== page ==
The many lives of MV Virginian
By Gillian Brigham, SEALOGEUR Public Affairs
Speed boats cut through the gravel-colored fog rolling over the Mediterranean Sea, carrying crane operators and cargo handlers to the sturdy, red ship looming in the distance. It is early morning in Talamone, a tiny, provincial port town off the coast of northern Italy, and MV Virginian has work to do.
Today, the MSC-chartered cargo ship is conducting an off-load operation, using its 800-ton crane to haul containers of ammunition up from its cargo holds onto the waiting deck of MV Troubadour, a small ferry that will transport the ammunition north to Livorno, Italy, for delivery to a military storage facility at the U.S. Army's Camp Darby, also in Italy.
"We're acting pretty much as a liner service for the U.S. military's ammunition right now," says Capt. Craig Curran, the ship's master who is standing outside on the bridge watching stevedores aboard Troubadour unhook a 20-ton container from Virginian's crane. "That is the mission we've been on the past couple years."
This is Virginian's fourth and last day in Talamone since it arrived March 25. On March 26, the Netherlands-flagged Troubadour, along with the Italian-flagged MV Ganda made their first run up to Livorno. Troubadour came back for a second load and, once operations have wrapped up, will head back out to sea on its way to do the same in other ports.
Capt. Curran tilts his head to get a better look at the crane, which is pivoting on its pedestal to reach its neck into Virginian's hold. "This is the most challenging part of these kinds of operations. When it gets windy or rough it can make the containers a bit unwieldy on the crane." He stops, watching the action on the weather deck below. The wind subsides for a moment. "They've got it," he says, and goes back inside.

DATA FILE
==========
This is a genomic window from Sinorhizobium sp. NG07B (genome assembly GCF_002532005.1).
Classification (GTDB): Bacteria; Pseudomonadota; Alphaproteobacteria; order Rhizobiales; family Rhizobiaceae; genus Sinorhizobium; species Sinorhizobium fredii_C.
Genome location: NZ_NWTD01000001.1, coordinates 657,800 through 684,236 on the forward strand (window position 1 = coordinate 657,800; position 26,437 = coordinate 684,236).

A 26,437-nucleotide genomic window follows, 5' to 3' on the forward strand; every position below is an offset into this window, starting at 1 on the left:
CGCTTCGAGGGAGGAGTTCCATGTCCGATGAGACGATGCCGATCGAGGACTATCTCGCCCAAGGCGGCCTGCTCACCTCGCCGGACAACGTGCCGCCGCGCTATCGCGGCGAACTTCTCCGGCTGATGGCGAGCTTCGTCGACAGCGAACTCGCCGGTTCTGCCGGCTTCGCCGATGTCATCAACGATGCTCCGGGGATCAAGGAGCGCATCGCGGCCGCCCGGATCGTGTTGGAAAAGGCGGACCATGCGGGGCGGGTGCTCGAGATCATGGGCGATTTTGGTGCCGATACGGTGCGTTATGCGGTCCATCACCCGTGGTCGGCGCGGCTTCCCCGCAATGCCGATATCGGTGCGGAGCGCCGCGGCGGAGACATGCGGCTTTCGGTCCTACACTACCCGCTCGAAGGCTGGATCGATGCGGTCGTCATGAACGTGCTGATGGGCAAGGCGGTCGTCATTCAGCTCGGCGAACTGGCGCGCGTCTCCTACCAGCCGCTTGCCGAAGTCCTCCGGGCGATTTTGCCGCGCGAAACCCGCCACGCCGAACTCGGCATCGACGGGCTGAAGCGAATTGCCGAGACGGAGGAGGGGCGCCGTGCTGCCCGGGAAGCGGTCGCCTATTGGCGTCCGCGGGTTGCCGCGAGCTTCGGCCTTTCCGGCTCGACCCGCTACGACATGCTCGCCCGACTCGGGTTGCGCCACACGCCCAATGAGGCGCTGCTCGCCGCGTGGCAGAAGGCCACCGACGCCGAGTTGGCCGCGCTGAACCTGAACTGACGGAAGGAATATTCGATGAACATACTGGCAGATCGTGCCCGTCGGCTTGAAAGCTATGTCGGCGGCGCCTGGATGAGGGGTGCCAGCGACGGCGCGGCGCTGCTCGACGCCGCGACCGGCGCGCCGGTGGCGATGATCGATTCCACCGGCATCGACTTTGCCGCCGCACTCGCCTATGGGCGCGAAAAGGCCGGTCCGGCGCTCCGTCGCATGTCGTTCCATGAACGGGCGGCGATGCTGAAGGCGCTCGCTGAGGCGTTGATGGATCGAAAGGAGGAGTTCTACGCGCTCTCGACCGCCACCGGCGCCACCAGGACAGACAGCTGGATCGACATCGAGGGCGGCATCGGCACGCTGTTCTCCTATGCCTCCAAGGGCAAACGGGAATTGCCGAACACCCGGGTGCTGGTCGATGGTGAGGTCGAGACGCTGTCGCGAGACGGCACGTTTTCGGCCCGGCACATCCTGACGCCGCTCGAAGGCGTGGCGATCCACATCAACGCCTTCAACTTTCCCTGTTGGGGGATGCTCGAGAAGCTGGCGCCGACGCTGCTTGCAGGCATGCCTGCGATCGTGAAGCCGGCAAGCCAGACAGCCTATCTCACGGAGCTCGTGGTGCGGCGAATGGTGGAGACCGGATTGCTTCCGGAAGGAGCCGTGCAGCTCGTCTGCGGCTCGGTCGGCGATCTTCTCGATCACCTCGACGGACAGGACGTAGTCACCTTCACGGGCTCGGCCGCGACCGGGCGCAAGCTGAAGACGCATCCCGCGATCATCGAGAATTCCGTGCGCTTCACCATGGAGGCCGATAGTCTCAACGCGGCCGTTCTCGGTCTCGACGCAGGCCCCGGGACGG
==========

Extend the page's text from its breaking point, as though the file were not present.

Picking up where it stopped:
Virginian is a commercially-owned and -operated ship under contract to Military Sealift Command. Currently, U.S. troops around the globe rely on it to bring them supplies and equipment. Since November 2002, four months before the start of the war in Iraq, Virginian has completed 21 missions for the U.S. military, delivering almost 1.7 million square feet, or nearly 30 football fields, of cargo.
But that is just a small piece of its history. Built in Germany in the early 1980s, Virginian spent her first years carrying out commercial missions. In an ironic twist of fate, the ship currently known for carrying military supplies to the Middle East was accidentally hit by an Exocet missile while off-loading commercial cargo in Iraq in 1986.
MSC first chartered Virginian, then known as MV Strong Virginian, in 1992. For the next five years, a 500-bed fleet hospital was prepositioned aboard the ship as she carried out a variety of Department of Defense missions, including delivering equipment and supplies to Africa as part of Operation Restore Hope, transporting a bio-safety lab from Inchon, Korea, to Jakarta, Indonesia, and ferrying harbor tugs used by the U.S. Navy from Diego Garcia to Guam and back.
Virginian was chartered again in 1998 and, for the next four years, the ship was used to support the U.S. Army. Virginian delivered combat craft, tugboats and barges and other elements of the Army's port opening packages. These packages are used to give the military access to rarely used ports in areas vital to U.S. military operations.
Curran is a 16-year veteran of the maritime industry who has spent much of the past three years sailing Virginian's usual route from the U.S. to the Mediterranean to the Middle East. He credits the ship's appeal to its ability to adapt to a myriad of different missions and requirements.
"The best feature of this ship is that it's versatile," said the captain. Beyond its massive crane and cavernous cargo holds, the Virginian also has a stern ramp that vehicles can drive up and a heavy-lift capability that allows the ship to move oversized cargo like large boats and barges.
"The ship can be reconfigured at a moment's notice to carry containers, or tanks and tracked vehicles or landing craft utility vessels or any combination thereof."
This wide range of capabilities that has made the ship invaluable to MSC over the past 14 years has also made life unpredictable for crew members aboard Virginian.
"It's definitely interesting," says Second Mate Dave Clement. "You never know where you are going to end up or where MSC is going to tell you to go next."
For the moment, the crew knows their game plan for the next few months - more stops like the one in Talmone, more containers to send on to the troops. But beyond that, it is anyone's guess.
"Our job is to keep our customer happy," said Curran. "When they say, 'we want this ship here to do this,' we'll do our damndest to get it there."